Home > 19th Century, British Literature, Classics, Hardy Thomas, Novel > Sense and sensibility in Wessex

Sense and sensibility in Wessex

The Mayor of Casterbridge by Thomas Hardy. 1886. Translated into French by Philippe Neel (1922)

Michael Henchard is travelling the country with his wife Susan and their baby daughter Elizabeth-Jane. He’s out of work at the moment and is looking for a position as a trusser. They reach a fair and decide to have a meal there and stop by for the night. Henchard gets drunk and sells his wife and daughter to a passer-by, a sailor named Newson. Susan follows Newson with their daughter. Sobered in the morning, Henchard is crushed by guilt and swears not to drink alcohol during the next twenty years. 

Eighteen years later, Newson is lost at sea and Susan decides to go and find Henchard. She has been haunted by remorse for a while, thinking she shouldn’t have left her lawful husband that night. When Susan and Elizabeth-Jane arrive at Casterbridge, a rich party is given at the Kings Arms Hotel, the finest hotel of the town. They discover that Henchard is now a rich and respected man, the Mayor of Casterbridge. That same night, Donald Farfrae comes to Casterbridge on his way to catch a boat to immigrate to America. Henchard persuades him to stay and hires him as his manager.

We will follow the twists and turns of their intertwined lives. 

Henchard is the main character of the book. He’s driven by passion. He’s impulsive, violent and unpredictable. He flies off the handle easily. His employees are afraid of him because his reactions can’t be foreseen. He makes decisions with his guts, not with his brain. Sometimes they’re good and sometimes they’re a disaster. He is loud, with a sledge-hammer directness. He’s excessive in his love and hate. He fancies Farfrae and Elizabeth-Jane analyses their relationship:

Her quiet eye discerned that Henchard’s tigerish affection for the younger man, his constant liking to have Farfrae near him, now and then resulted in a tendency to domineer, which, however, was checked in a moment when Donald exhibited marks of real offence.

Henchard isn’t a vile man, he’s even generous. His bad deeds are done in the course of action, on impulse. He can’t act badly in cold blood. We all know that kind of bulls, good-hearted but childish in their behaviour and tiring to live with as they keep you on edge, wondering what their next move will be.

Susan is looking for safety. She has basic needs, like animals. She chooses the path that will lead her to food and shelter and she’s able to lie for it. She has her own sense of right and wrong. She also acts for conscience’ sake, setting things in motion by looking for Henchard. (Like in the short story For Conscience’ Sake, published in 1891.) She’s not very clever and doesn’t fit well in Henchard’s new life, as a notable of Casterbridge.

Elizabeth-Jane is good and pessimistic. In her opinion, she doesn’t deserve to be happy and she should be glad to catch pieces of happiness when she can. She has no other ambition than to live honestly as a good daughter. She’s capable of rebellion though and can take care of herself if needed. Her character is more complex than it seems at first sight. She may be the literary cousin of Jeanne (A Life by Maupassant) but I don’t recall the novel precisely enough to push the comparison. Elisabeth-Jane accepts life as it comes but isn’t passive. She’s a country girl, thinks and behaves like one:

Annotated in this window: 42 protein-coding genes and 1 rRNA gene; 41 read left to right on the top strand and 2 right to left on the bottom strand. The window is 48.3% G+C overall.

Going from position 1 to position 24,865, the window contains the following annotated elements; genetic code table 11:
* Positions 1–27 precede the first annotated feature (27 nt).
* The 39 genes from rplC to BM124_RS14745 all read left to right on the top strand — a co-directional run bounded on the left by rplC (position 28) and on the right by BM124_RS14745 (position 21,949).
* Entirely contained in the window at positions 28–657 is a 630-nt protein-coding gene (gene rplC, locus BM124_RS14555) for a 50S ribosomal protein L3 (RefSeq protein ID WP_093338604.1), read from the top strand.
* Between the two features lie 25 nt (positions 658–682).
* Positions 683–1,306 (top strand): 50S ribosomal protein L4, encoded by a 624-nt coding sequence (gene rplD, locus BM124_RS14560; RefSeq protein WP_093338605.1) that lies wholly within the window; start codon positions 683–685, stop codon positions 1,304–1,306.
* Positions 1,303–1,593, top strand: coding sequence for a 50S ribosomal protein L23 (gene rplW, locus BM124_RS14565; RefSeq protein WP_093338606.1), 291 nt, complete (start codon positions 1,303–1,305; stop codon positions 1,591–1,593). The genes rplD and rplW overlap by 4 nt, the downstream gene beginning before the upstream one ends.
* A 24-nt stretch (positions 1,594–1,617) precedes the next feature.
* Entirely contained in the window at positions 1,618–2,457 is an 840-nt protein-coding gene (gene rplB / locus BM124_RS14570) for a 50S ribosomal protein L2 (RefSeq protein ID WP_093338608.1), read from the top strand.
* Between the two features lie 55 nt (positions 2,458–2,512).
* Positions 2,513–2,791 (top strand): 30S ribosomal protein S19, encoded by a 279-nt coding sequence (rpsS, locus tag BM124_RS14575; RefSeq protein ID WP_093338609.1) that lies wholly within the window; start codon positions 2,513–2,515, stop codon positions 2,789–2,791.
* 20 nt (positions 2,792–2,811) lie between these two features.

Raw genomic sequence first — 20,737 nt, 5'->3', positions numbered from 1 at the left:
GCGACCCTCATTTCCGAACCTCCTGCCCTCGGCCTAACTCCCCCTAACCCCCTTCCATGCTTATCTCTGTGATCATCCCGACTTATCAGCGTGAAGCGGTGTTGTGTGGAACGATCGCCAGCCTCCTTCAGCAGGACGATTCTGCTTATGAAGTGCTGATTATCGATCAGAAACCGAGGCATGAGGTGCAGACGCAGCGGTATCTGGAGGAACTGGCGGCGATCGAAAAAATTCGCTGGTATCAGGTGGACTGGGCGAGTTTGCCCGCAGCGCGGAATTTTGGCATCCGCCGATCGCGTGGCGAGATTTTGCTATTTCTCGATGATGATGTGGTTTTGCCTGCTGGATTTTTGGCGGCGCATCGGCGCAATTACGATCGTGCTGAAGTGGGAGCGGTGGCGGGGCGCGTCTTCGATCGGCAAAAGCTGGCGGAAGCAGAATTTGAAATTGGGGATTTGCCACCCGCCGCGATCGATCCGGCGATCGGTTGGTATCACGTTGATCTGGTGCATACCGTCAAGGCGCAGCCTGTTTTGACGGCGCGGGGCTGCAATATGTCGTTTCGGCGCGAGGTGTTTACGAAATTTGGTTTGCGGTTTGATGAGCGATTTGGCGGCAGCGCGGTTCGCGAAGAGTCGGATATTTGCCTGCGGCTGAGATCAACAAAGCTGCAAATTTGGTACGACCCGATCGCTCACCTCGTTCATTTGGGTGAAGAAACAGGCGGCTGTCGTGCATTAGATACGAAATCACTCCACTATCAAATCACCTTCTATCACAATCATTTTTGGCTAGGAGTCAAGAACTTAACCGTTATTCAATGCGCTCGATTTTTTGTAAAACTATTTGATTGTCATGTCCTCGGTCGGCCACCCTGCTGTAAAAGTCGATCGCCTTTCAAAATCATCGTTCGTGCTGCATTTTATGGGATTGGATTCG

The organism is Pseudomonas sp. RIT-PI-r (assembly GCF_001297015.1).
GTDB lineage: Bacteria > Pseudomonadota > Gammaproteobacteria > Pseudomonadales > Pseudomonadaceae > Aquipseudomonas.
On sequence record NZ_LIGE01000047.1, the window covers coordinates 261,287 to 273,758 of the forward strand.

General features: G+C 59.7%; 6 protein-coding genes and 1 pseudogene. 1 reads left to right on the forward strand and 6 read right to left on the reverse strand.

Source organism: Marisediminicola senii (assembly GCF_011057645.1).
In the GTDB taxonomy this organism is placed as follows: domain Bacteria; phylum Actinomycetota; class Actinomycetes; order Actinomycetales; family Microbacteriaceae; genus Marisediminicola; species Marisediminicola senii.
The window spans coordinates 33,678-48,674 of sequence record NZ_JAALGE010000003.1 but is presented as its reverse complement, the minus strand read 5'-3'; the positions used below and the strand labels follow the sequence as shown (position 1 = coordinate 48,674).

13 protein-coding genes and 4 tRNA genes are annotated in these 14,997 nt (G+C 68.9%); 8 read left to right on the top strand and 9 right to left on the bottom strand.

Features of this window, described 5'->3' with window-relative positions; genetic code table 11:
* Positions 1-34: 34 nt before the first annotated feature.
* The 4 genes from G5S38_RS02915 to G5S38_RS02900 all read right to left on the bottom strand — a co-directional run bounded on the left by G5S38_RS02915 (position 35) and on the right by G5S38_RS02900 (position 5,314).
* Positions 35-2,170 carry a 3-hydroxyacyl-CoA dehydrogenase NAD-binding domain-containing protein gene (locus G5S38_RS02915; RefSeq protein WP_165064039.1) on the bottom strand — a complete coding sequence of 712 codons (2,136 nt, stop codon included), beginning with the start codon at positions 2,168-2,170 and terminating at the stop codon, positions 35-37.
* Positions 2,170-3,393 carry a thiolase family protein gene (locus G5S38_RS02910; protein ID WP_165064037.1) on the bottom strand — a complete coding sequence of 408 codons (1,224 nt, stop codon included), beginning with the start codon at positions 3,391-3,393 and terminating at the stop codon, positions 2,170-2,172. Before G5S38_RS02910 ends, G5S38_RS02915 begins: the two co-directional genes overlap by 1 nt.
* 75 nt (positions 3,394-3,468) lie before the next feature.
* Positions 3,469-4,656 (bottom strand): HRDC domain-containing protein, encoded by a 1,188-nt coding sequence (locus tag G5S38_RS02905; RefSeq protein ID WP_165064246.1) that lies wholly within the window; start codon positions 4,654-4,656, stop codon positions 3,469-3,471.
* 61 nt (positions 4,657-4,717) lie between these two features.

One grievous failing of Elizabeth’s was her occasional pretty and picturesque use of dialect words—those terrible marks of the beast to the truly genteel.

She has what we call in French, “le bon sens paysan”, literally “good sense of the peasant”. Elizabeth-Jane can be compared to Elinor, from Sense and Sensibility although she comes from a lower social class.

Donald Farfrae allies intelligence, goodness and charisma. He will always be grateful that Henchard gave him a chance to start in life and never turns his back on him, whatever happens. As in the short story The Fiddler of the Reels, Farfrae sorts of dazzle people with his songs. (It’s interesting to notice that the fiddler was also Scottish). He’s not openly ambitious but takes on the responsibilities when they arrive. He’s a good employer, stable and trustworthy. He is what Henchard could be if he acted with more sense than sensibility.

As I’m writing about the characters, I realise that women are called by their Christian name whereas men are called by their surname. They’re not their equals, are they? Side characters are briefly portrayed and help Hardy draw a vivid picture of life in Casterbridge, always with his unique sense of humour, like here:

Solomon Longways, Christopher Coney, Buzzford, and the rest of that fraternity, showed their sense of the occasion by advancing their customary eleven o’clock pint to half-past ten; from which they found a difficulty in getting back to the proper hour for several days.